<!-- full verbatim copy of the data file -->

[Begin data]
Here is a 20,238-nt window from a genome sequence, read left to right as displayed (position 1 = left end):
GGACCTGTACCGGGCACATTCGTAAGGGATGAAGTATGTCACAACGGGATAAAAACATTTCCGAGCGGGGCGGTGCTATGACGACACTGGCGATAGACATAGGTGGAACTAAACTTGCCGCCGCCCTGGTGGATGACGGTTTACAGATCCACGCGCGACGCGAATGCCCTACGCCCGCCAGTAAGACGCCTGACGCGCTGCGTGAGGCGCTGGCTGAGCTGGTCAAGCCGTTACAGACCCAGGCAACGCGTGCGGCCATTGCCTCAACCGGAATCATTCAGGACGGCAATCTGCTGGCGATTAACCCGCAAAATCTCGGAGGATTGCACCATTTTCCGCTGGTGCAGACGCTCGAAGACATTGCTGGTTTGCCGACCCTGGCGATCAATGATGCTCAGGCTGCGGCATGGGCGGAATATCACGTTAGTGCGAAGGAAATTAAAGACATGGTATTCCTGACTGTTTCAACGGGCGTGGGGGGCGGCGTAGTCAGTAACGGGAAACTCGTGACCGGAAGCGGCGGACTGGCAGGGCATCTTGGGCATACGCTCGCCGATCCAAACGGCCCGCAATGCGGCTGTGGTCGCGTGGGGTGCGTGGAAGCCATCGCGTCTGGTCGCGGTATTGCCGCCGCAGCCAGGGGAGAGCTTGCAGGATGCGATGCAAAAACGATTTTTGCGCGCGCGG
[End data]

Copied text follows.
Here is a 20,238-nt window from a genome sequence, read left to right as displayed (position 1 = left end):
GGACCTGTACCGGGCACATTCGTAAGGGATGAAGTATGTCACAACGGGATAAAAACATTTCCGAGCGGGGCGGTGCTATGACGACACTGGCGATAGACATAGGTGGAACTAAACTTGCCGCCGCCCTGGTGGATGACGGTTTACAGATCCACGCGCGACGCGAATGCCCTACGCCCGCCAGTAAGACGCCTGACGCGCTGCGTGAGGCGCTGGCTGAGCTGGTCAAGCCGTTACAGACCCAGGCAACGCGTGCGGCCATTGCCTCAACCGGAATCATTCAGGACGGCAATCTGCTGGCGATTAACCCGCAAAATCTCGGAGGATTGCACCATTTTCCGCTGGTGCAGACGCTCGAAGACATTGCTGGTTTGCCGACCCTGGCGATCAATGATGCTCAGGCTGCGGCATGGGCGGAATATCACGTTAGTGCGAAGGAAATTAAAGACATGGTATTCCTGACTGTTTCAACGGGCGTGGGGGGCGGCGTAGTCAGTAACGGGAAACTCGTGACCGGAAGCGGCGGACTGGCAGGGCATCTTGGGCATACGCTCGCCGATCCAAACGGCCCGCAATGCGGCTGTGGTCGCGTGGGGTGCGTGGAAGCCATCGCGTCTGGTCGCGGTATTGCCGCCGCAGCCAGGGGAGAGCTTGCAGGATGCGATGCAAAAACGATTTTTGCGCGCGCGG